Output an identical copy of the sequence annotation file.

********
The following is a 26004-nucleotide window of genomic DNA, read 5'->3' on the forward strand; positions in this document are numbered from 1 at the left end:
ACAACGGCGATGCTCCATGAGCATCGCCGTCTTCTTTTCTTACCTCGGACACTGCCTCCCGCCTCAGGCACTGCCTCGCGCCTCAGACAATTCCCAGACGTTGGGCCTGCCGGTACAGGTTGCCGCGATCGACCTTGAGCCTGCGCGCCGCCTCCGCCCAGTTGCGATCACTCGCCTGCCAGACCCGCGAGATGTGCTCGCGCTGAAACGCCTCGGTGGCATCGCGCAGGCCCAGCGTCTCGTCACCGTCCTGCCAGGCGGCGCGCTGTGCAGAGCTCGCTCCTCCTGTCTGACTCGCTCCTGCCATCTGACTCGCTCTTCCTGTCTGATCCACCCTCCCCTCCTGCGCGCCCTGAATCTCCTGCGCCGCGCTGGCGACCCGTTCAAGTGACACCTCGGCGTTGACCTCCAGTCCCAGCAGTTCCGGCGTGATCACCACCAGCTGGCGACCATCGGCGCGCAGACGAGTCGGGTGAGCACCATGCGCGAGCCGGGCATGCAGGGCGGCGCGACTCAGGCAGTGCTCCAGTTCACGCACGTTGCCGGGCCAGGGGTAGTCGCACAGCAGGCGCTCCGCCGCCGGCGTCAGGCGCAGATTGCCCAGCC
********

The following is a 26004-nucleotide window of genomic DNA, read 5'->3' on the forward strand; positions in this document are numbered from 1 at the left end:
ACAACGGCGATGCTCCATGAGCATCGCCGTCTTCTTTTCTTACCTCGGACACTGCCTCCCGCCTCAGGCACTGCCTCGCGCCTCAGACAATTCCCAGACGTTGGGCCTGCCGGTACAGGTTGCCGCGATCGACCTTGAGCCTGCGCGCCGCCTCCGCCCAGTTGCGATCACTCGCCTGCCAGACCCGCGAGATGTGCTCGCGCTGAAACGCCTCGGTGGCATCGCGCAGGCCCAGCGTCTCGTCACCGTCCTGCCAGGCGGCGCGCTGTGCAGAGCTCGCTCCTCCTGTCTGACTCGCTCCTGCCATCTGACTCGCTCTTCCTGTCTGATCCACCCTCCCCTCCTGCGCGCCCTGAATCTCCTGCGCCGCGCTGGCGACCCGTTCAAGTGACACCTCGGCGTTGACCTCCAGTCCCAGCAGTTCCGGCGTGATCACCACCAGCTGGCGACCATCGGCGCGCAGACGAGTCGGGTGAGCACCATGCGCGAGCCGGGCATGCAGGGCGGCGCGACTCAGGCAGTGCTCCAGTTCACGCACGTTGCCGGGCCAGGGGTAGTCGCACAGCAGGCGCTCCGCCGCCGGCGTCAGGCGCAGATTGCCCAGCC